• Do you know how telescopes work? Make your own telescope and use it to look at the night sky.
  • Could there be life on Mars? What does a planet have to have to support life? Imagine the technology that could help us to find life on other planets. Share the design for your invention with your Patrol.
  • How does the moon affect the earth and its oceans? What experiment could you do that would demonstrate these effects? Ever see the "man in the moon" or the "rabbit in the moon"? What are you actually seeing? Check out a map of the moon's surface.



Cub Scouts Space Badge Requirements

Scouts and Cub Scouts badges have very similar requirements, Find the Cub Scouts requirements below.



To explore the environment, nature, research and/or leisure activities about space. When planning your adventure, think about including:

  • an adventure that helps the environment and/or involves an experiment
  • an adventure that would be something you would do for fun and/or exercise
  • an adventure that takes place outdoors


Some ideas for inspiration...

  • Set yourself a goal of learning to identify a number of things in the night sky, including certain stars, constellations and planets.
  • Watch the moon every night for a month. Record what you see with photos or drawings.
  • Learn Aboriginal stories for some of the constellations. Share the stories with your family or your Lair. Looking at the stars, pick a constellation, decide how you would describe its shape and make up your own story for that constellation.
  • Learn about telescopes. How do they work? How do they help us see in space? Visit an observatory or a RASC observing night or star party and discover what you can see at night through telescopes.
  • Using papier mache or modelling clay (or any other materials), create a moonscape. Label craters and other landmarks. If you wish, add a moon base of your own design.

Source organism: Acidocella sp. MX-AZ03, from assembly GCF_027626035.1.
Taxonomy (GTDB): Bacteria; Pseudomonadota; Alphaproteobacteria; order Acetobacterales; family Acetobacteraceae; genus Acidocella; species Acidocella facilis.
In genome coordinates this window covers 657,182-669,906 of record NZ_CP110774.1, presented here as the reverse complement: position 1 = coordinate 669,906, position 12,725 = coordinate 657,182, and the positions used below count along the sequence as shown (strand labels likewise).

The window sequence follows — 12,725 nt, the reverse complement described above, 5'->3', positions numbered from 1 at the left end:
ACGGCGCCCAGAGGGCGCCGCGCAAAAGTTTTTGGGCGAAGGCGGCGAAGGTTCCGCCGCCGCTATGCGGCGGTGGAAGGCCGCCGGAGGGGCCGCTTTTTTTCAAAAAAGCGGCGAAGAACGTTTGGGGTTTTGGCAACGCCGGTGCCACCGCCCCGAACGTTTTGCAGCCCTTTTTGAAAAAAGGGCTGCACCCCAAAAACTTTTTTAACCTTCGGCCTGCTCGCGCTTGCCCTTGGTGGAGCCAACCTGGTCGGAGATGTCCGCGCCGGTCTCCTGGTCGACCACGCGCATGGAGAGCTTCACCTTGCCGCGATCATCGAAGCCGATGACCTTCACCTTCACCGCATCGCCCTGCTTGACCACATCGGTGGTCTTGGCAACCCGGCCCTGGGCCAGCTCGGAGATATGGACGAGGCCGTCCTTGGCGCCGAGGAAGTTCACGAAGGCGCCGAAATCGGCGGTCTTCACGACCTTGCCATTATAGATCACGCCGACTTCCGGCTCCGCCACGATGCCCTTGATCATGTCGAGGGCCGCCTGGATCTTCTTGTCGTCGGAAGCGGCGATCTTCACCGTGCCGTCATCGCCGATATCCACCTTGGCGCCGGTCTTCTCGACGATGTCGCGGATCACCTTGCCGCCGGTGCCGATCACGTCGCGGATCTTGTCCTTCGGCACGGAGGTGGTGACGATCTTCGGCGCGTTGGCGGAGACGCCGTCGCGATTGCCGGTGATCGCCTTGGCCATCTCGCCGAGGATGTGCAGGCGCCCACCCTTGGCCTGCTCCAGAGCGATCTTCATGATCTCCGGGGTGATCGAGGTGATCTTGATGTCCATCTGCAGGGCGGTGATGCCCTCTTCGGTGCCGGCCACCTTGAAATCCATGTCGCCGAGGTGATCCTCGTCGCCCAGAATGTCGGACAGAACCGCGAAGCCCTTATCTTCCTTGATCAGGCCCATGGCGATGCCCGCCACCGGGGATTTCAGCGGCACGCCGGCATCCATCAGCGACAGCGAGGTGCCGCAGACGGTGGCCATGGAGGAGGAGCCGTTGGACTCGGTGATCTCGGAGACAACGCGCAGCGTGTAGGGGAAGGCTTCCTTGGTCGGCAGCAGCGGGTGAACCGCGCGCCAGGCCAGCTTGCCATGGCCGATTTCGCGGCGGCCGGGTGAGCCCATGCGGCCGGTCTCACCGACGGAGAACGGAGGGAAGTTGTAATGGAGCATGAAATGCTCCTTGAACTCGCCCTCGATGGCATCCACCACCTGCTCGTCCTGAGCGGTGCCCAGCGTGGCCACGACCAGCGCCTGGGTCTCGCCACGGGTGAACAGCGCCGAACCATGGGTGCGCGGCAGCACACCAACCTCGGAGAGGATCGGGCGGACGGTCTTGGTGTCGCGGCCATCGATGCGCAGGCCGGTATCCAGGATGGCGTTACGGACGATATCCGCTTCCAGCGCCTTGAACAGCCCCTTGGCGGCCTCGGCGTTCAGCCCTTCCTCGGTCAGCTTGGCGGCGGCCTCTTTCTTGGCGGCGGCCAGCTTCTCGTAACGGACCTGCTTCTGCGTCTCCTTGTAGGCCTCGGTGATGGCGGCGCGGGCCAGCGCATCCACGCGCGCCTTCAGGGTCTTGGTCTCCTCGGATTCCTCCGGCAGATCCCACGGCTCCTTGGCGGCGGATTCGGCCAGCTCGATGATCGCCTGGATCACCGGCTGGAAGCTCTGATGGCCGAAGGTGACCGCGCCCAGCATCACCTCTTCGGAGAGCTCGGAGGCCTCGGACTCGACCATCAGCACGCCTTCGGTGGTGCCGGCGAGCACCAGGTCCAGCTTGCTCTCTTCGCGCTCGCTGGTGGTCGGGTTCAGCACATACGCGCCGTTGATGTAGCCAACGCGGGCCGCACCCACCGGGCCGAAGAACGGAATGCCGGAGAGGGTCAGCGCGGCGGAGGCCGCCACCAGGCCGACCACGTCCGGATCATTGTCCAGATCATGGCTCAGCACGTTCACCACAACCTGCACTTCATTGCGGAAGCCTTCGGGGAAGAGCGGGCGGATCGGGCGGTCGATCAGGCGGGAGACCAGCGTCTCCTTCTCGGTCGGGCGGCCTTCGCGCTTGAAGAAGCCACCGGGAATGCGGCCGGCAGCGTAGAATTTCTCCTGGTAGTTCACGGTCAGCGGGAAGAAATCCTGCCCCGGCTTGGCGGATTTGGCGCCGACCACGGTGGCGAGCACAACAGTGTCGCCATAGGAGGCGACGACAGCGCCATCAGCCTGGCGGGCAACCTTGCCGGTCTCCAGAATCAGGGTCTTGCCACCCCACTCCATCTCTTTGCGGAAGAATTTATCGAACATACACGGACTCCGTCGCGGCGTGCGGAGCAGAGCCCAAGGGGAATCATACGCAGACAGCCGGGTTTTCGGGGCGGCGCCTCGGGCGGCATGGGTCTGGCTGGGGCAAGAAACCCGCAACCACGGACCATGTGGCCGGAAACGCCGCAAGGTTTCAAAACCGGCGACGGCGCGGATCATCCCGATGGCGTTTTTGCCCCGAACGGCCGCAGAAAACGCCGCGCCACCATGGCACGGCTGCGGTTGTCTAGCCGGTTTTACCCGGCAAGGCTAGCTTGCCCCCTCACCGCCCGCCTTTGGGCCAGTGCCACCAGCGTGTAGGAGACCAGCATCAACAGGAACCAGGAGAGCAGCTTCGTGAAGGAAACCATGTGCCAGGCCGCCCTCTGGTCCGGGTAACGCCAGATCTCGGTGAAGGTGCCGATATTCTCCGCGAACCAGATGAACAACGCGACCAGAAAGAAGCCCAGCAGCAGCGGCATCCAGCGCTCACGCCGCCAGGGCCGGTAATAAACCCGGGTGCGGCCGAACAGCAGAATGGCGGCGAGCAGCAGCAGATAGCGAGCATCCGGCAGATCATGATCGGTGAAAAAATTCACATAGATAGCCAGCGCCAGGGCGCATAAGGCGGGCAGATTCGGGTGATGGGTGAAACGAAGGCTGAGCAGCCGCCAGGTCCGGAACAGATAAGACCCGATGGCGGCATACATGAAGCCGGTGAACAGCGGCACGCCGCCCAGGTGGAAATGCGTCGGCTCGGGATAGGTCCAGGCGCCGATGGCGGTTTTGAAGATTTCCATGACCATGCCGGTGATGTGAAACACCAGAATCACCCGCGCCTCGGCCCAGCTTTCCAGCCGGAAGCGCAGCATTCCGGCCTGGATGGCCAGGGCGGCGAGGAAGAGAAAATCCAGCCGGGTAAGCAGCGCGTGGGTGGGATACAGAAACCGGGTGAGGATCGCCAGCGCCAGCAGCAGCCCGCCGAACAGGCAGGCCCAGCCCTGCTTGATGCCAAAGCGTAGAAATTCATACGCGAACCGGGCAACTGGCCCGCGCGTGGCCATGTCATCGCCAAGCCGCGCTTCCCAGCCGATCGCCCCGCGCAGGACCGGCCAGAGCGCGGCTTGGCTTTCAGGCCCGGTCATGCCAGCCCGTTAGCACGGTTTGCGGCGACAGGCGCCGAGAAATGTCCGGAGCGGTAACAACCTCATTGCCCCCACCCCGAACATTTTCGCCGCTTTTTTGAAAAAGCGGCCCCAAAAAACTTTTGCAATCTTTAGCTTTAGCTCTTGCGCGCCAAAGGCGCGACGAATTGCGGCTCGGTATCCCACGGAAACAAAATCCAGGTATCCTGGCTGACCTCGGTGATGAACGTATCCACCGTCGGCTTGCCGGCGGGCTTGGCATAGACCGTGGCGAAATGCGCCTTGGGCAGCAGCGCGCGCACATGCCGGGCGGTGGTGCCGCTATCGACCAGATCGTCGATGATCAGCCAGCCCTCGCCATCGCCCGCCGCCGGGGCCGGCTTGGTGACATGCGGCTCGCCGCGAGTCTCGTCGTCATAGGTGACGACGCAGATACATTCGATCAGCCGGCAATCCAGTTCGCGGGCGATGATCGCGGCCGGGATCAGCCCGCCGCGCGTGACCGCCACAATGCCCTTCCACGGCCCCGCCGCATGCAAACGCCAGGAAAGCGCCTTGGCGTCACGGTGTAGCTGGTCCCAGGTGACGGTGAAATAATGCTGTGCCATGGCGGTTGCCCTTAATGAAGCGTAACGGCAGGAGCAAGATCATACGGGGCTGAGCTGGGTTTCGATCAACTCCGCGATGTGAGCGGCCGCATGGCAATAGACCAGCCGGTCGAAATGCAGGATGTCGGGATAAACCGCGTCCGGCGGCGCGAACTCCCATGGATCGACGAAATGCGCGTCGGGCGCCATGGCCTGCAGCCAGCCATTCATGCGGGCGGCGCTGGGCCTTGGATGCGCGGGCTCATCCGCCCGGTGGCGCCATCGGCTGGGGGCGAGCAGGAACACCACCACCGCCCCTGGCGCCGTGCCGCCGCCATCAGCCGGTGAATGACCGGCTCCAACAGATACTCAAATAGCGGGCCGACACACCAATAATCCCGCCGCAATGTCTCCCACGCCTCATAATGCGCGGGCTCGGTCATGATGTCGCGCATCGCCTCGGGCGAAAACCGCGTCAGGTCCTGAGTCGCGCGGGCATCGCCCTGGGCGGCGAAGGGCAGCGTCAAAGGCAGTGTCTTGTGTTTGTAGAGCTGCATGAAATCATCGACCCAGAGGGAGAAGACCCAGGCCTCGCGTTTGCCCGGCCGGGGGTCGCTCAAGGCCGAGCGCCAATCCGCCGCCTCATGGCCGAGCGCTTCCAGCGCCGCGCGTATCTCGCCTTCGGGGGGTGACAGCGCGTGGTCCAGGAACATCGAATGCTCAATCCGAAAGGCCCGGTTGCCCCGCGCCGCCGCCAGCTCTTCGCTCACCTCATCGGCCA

• Teach a younger sibling or Beaver Scout how to find the Big Dipper in the sky.
  • Create your own star show. Cut circles of black paper the size of the top of your flashlight. Poke holes into black paper in the shape of a constellation. In a darkened room, shine a flashlight through the black circles, projecting on to the ceiling to create your show. This also works using aluminum foil instead of paper.
  • Is there a RASC centre or astronomy club in your community, or in a nearby community? What does the club do? When do they meet? Arrange a visit for your Lair or Pack.
  • Several superheroes are said to come from space. Create your own superhero from space. Consider what your hero's costume will look like, what powers your hero will have and what brought your hero to Earth.
  • How were the craters created on the moon? What made them? Create an experiment to make craters in a sandbox.
  • Have you ever built a model rocket? Try a simple kit. With adult help, purchase an engine and launch your rocket. Learn about safety precautions. Take photos of the whole build and launch.
  • Would you like to be an astronaut? Would you like to live on the space station? How do astronauts eat in space? What do they wear? How do they wash, shower and go to the bathroom? What is the biggest challenge? What is the most fun?